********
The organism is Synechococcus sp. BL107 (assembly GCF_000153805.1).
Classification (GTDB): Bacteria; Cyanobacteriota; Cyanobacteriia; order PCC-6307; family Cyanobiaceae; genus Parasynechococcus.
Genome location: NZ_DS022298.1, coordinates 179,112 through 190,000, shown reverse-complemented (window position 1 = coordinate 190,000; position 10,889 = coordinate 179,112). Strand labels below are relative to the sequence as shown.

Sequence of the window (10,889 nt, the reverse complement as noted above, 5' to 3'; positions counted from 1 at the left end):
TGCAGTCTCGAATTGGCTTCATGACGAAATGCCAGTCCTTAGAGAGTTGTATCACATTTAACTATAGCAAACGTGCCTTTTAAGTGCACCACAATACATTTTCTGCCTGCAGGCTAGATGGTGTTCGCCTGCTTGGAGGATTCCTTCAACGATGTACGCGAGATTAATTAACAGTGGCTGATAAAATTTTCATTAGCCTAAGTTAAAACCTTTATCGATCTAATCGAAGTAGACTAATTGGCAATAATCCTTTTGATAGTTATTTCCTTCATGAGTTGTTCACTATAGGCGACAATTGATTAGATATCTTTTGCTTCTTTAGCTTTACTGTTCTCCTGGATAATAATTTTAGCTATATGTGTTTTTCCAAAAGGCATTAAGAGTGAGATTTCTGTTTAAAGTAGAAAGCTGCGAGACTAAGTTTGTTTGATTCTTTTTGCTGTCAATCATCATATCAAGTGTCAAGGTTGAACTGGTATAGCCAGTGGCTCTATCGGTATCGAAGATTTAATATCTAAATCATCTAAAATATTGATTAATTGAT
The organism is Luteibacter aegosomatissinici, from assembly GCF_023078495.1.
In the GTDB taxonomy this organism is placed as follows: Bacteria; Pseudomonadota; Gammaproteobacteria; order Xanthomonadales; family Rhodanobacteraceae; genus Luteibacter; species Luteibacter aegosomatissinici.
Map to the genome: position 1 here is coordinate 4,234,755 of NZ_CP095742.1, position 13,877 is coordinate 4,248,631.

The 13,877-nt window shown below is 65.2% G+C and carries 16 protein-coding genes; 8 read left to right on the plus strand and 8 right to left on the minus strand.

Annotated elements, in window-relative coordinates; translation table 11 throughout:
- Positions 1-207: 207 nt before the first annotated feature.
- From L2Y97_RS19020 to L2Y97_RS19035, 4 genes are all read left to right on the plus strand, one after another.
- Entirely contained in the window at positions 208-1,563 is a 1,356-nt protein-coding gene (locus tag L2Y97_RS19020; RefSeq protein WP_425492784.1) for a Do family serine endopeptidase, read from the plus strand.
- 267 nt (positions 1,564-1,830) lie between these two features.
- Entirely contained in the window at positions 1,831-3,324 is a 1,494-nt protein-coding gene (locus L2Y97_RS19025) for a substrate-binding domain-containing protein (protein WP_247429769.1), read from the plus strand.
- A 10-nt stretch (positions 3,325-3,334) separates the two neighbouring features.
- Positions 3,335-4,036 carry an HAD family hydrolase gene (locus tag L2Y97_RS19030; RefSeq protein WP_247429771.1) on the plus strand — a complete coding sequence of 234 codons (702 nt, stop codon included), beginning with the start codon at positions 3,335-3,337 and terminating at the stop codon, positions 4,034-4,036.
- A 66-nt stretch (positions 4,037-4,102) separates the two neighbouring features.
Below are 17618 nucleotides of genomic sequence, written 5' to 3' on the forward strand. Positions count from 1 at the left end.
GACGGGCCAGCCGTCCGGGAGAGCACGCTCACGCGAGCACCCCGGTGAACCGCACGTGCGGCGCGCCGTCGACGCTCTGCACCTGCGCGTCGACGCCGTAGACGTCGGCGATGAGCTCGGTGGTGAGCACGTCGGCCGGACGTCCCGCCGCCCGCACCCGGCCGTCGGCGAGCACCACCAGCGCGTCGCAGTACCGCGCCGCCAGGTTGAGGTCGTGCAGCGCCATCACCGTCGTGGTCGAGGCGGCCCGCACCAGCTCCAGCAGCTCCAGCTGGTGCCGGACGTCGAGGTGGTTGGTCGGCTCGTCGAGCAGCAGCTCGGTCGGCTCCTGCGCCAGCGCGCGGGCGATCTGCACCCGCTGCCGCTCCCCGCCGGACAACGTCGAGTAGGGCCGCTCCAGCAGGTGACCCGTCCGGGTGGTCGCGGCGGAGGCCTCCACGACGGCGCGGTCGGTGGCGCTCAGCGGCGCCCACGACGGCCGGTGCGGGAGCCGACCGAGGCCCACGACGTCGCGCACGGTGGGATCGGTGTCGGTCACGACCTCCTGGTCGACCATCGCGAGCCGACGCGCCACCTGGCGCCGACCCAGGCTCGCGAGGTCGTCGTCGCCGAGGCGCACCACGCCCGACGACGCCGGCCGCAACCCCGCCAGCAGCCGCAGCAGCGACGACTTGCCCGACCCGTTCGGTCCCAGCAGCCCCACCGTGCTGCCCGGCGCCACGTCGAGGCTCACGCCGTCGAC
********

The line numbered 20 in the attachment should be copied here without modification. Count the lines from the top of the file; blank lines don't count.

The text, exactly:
GACGGGCCAGCCGTCCGGGAGAGCACGCTCACGCGAGCACCCCGGTGAACCGCACGTGCGGCGCGCCGTCGACGCTCTGCACCTGCGCGTCGACGCCGTAGACGTCGGCGATGAGCTCGGTGGTGAGCACGTCGGCCGGACGTCCCGCCGCCCGCACCCGGCCGTCGGCGAGCACCACCAGCGCGTCGCAGTACCGCGCCGCCAGGTTGAGGTCGTGCAGCGCCATCACCGTCGTGGTCGAGGCGGCCCGCACCAGCTCCAGCAGCTCCAGCTGGTGCCGGACGTCGAGGTGGTTGGTCGGCTCGTCGAGCAGCAGCTCGGTCGGCTCCTGCGCCAGCGCGCGGGCGATCTGCACCCGCTGCCGCTCCCCGCCGGACAACGTCGAGTAGGGCCGCTCCAGCAGGTGACCCGTCCGGGTGGTCGCGGCGGAGGCCTCCACGACGGCGCGGTCGGTGGCGCTCAGCGGCGCCCACGACGGCCGGTGCGGGAGCCGACCGAGGCCCACGACGTCGCGCACGGTGGGATCGGTGTCGGTCACGACCTCCTGGTCGACCATCGCGAGCCGACGCGCCACCTGGCGCCGACCCAGGCTCGCGAGGTCGTCGTCGCCGAGGCGCACCACGCCCGACGACGCCGGCCGCAACCCCGCCAGCAGCCGCAGCAGCGACGACTTGCCCGACCCGTTCGGTCCCAGCAGCCCCACCGTGCTGCCCGGCGCCACGTCGAGGCTCACGCCGTCGAC